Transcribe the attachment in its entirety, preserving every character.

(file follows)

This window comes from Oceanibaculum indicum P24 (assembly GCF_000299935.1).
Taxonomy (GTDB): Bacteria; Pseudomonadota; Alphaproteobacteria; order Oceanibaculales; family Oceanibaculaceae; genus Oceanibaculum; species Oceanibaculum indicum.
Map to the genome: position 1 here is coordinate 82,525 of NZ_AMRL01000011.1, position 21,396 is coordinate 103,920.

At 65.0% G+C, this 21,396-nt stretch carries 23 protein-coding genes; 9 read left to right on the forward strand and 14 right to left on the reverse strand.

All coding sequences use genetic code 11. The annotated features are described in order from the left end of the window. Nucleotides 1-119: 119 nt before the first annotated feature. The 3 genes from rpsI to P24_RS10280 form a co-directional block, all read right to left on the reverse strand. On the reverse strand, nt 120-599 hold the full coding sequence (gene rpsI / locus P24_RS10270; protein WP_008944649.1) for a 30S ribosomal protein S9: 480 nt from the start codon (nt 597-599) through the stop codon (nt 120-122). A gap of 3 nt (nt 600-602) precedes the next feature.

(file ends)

This window comes from Oceanibaculum indicum P24 (assembly GCF_000299935.1).
Taxonomy (GTDB): Bacteria; Pseudomonadota; Alphaproteobacteria; order Oceanibaculales; family Oceanibaculaceae; genus Oceanibaculum; species Oceanibaculum indicum.
Map to the genome: position 1 here is coordinate 82,525 of NZ_AMRL01000011.1, position 21,396 is coordinate 103,920.

At 65.0% G+C, this 21,396-nt stretch carries 23 protein-coding genes; 9 read left to right on the forward strand and 14 right to left on the reverse strand.

All coding sequences use genetic code 11. The annotated features are described in order from the left end of the window. Nucleotides 1-119: 119 nt before the first annotated feature. The 3 genes from rpsI to P24_RS10280 form a co-directional block, all read right to left on the reverse strand. On the reverse strand, nt 120-599 hold the full coding sequence (gene rpsI / locus P24_RS10270; protein WP_008944649.1) for a 30S ribosomal protein S9: 480 nt from the start codon (nt 597-599) through the stop codon (nt 120-122). A gap of 3 nt (nt 600-602) precedes the next feature.